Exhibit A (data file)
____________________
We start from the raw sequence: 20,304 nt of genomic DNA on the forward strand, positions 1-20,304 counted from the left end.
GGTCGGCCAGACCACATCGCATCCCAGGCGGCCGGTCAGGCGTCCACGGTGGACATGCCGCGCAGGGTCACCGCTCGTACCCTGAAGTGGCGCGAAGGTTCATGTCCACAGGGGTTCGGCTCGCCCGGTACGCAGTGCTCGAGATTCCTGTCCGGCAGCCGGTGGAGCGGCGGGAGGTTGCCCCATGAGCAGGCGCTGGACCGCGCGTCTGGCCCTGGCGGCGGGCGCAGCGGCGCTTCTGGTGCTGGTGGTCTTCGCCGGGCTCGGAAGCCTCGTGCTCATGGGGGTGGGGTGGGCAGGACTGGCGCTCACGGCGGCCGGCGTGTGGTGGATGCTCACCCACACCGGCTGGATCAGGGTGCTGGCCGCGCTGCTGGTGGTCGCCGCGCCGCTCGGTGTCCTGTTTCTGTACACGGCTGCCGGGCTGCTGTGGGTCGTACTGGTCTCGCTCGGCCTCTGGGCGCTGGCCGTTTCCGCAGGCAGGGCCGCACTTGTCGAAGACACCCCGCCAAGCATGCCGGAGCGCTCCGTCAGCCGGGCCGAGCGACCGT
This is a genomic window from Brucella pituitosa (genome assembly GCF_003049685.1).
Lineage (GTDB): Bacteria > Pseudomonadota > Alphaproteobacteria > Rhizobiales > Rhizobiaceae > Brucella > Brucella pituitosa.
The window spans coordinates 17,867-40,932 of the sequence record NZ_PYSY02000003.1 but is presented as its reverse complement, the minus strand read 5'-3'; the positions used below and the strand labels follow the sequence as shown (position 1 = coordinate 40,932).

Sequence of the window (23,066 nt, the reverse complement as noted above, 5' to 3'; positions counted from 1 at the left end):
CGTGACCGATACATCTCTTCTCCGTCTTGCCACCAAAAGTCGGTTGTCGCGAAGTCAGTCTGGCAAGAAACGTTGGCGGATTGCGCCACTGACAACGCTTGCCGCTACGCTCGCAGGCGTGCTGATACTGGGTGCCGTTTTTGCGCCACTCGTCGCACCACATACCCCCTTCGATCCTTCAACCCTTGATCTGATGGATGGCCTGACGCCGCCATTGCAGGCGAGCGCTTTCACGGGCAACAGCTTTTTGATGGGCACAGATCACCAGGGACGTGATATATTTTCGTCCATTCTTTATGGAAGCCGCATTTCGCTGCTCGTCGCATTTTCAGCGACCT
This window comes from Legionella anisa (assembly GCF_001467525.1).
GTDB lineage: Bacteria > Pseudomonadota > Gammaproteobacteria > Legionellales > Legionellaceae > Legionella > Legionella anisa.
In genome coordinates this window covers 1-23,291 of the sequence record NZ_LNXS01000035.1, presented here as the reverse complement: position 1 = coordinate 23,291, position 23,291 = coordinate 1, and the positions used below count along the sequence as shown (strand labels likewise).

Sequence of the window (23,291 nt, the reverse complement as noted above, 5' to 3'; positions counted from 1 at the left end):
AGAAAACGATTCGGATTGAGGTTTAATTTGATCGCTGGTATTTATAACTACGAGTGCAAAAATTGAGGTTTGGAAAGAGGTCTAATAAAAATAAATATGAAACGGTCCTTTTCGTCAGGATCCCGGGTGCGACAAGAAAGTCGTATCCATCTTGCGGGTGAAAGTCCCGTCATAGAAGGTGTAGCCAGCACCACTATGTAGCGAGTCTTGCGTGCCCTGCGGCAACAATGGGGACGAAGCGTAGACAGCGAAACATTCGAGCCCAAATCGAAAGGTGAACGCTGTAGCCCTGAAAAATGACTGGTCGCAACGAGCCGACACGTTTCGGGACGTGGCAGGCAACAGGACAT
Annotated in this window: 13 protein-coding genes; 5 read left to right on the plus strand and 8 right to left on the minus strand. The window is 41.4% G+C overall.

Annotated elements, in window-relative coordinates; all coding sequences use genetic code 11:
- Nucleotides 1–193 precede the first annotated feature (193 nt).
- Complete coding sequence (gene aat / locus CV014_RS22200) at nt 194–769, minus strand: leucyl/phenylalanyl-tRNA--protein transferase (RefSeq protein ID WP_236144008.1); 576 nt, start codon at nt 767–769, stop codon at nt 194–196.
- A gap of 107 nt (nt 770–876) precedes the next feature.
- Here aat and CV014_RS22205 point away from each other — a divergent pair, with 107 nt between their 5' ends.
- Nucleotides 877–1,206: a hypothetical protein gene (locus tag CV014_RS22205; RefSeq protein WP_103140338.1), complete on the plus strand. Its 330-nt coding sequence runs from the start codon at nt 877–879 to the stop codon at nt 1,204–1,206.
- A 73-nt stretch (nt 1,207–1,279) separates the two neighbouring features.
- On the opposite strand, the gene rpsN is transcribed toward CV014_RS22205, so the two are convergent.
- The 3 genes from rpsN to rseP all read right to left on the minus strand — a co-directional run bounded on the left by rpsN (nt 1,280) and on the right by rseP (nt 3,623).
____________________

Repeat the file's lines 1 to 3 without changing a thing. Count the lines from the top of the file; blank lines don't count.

We start from the raw sequence: 20,304 nt of genomic DNA on the forward strand, positions 1-20,304 counted from the left end.
GGTCGGCCAGACCACATCGCATCCCAGGCGGCCGGTCAGGCGTCCACGGTGGACATGCCGCGCAGGGTCACCGCTCGTACCCTGAAGTGGCGCGAAGGTTCATGTCCACAGGGGTTCGGCTCGCCCGGTACGCAGTGCTCGAGATTCCTGTCCGGCAGCCGGTGGAGCGGCGGGAGGTTGCCCCATGAGCAGGCGCTGGACCGCGCGTCTGGCCCTGGCGGCGGGCGCAGCGGCGCTTCTGGTGCTGGTGGTCTTCGCCGGGCTCGGAAGCCTCGTGCTCATGGGGGTGGGGTGGGCAGGACTGGCGCTCACGGCGGCCGGCGTGTGGTGGATGCTCACCCACACCGGCTGGATCAGGGTGCTGGCCGCGCTGCTGGTGGTCGCCGCGCCGCTCGGTGTCCTGTTTCTGTACACGGCTGCCGGGCTGCTGTGGGTCGTACTGGTCTCGCTCGGCCTCTGGGCGCTGGCCGTTTCCGCAGGCAGGGCCGCACTTGTCGAAGACACCCCGCCAAGCATGCCGGAGCGCTCCGTCAGCCGGGCCGAGCGACCGT
This is a genomic window from Brucella pituitosa (genome assembly GCF_003049685.1).